Invitae Acquires Diploid, Maker of AI Engine to Enable Clinical Diagnosis

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A recent press release states, “Invitae Corporation, a leading medical genetics company, announced today the acquisition of Diploid, a privately held Belgian company that developed Moon, artificial intelligence (A.I.) software capable of diagnosing genetic disorders in minutes based on next-generation sequencing data and patient information. The addition of Moon to Invitae’s state-of-the-art variant interpretation infrastructure extends its ability to quickly and efficiently turn large amounts of genetic data and phenotypic information into actionable reports for patients and clinicians. ‘The addition of Diploid’s software to Invitae’s best-in-class variant interpretation platform will provide an immediate increase in throughput, improving the customer experience and lowering COGS for our exome offering, further extending the advantage of Invitae’s platform to the benefit of clinicians and their patients,’ said Sean George, co-founder and chief executive officer of Invitae. ‘More importantly, this technology will help us accelerate progress toward the routine use of whole genome sequencing in addition to panel and exome testing, ultimately helping more patients get the diagnosis they need, sooner’.”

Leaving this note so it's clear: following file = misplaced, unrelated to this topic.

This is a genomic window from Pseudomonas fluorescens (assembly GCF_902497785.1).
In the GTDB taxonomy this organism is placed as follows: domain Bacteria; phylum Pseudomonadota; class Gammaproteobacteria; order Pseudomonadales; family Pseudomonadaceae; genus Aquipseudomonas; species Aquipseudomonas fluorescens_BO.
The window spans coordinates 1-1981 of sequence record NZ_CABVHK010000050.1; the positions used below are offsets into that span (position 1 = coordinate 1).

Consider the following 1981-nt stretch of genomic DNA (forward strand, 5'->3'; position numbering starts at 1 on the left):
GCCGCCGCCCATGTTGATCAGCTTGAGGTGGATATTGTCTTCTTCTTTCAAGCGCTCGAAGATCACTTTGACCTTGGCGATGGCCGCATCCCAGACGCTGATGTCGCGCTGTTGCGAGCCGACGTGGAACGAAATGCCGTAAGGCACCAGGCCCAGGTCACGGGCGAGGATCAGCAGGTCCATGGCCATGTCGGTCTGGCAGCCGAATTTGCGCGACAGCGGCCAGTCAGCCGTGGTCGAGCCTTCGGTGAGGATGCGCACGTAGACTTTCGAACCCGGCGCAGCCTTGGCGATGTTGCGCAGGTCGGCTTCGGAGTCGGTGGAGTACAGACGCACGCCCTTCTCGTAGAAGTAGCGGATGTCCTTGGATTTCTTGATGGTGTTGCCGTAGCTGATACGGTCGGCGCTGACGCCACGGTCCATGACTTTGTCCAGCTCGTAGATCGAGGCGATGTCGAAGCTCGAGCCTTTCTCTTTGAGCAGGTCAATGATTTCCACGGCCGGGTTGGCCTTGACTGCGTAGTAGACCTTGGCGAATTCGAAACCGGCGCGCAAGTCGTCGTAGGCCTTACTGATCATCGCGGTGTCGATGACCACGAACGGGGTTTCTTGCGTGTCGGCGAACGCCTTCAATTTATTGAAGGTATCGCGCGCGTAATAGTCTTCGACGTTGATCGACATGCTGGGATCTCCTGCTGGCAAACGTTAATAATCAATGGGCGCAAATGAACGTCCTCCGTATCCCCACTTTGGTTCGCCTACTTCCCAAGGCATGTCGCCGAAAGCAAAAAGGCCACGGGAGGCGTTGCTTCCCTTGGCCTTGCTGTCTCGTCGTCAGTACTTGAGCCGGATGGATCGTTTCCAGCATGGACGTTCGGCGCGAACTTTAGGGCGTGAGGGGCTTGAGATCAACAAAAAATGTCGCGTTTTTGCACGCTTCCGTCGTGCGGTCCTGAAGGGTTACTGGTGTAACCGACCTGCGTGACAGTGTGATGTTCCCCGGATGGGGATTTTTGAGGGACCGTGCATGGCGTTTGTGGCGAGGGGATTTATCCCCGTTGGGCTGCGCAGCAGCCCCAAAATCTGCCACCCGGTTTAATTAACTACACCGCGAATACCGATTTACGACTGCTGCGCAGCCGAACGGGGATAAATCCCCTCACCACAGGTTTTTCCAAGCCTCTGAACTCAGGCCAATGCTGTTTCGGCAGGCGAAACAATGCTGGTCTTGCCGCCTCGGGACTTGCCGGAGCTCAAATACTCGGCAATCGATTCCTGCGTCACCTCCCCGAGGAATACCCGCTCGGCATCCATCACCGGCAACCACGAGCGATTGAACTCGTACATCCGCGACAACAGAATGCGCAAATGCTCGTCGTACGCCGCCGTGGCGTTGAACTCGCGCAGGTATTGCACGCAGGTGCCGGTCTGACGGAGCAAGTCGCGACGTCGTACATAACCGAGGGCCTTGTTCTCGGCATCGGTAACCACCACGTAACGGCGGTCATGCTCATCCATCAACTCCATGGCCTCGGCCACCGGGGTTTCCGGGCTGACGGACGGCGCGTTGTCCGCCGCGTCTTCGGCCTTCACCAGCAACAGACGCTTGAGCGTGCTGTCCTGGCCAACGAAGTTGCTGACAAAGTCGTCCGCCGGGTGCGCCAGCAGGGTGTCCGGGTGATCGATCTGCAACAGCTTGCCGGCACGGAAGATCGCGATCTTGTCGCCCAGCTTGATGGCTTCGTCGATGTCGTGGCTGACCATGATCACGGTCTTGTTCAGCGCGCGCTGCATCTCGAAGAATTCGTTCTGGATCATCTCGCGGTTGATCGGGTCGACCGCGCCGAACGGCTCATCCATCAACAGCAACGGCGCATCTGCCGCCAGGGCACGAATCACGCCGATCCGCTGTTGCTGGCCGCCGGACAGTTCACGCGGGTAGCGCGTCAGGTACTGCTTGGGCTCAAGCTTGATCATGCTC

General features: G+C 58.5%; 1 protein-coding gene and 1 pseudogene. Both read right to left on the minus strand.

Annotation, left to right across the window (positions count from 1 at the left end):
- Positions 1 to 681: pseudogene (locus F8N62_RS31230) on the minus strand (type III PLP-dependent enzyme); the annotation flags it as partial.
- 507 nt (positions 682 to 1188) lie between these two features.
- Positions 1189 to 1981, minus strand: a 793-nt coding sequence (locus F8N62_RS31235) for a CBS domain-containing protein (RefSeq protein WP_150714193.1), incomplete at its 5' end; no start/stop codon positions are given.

The release goes on, “Moon is powerful and simple to use. When interpreting exome or whole genome data, geneticists must identify the one or two mutations responsible for the patient’s condition among thousands of sequence variations observed. With Moon, geneticists can upload next generation sequencing data, enter a patient’s symptoms and age of onset, and the causal variants are suggested within minutes. The speed and accuracy of Moon is powered by A.I. algorithms, a proprietary gene-disorder model, and a continuously updated genetic evidence database. Invitae and Diploid successfully completed a pilot study of the performance of Moon and found that in 94% of the 150 previously-solved exome cases, the causal mutation was found within the top three of Moon’s ranked list of sequence variants.”

Read more at PR Newswire.

Image used under license from Shutterstock.com

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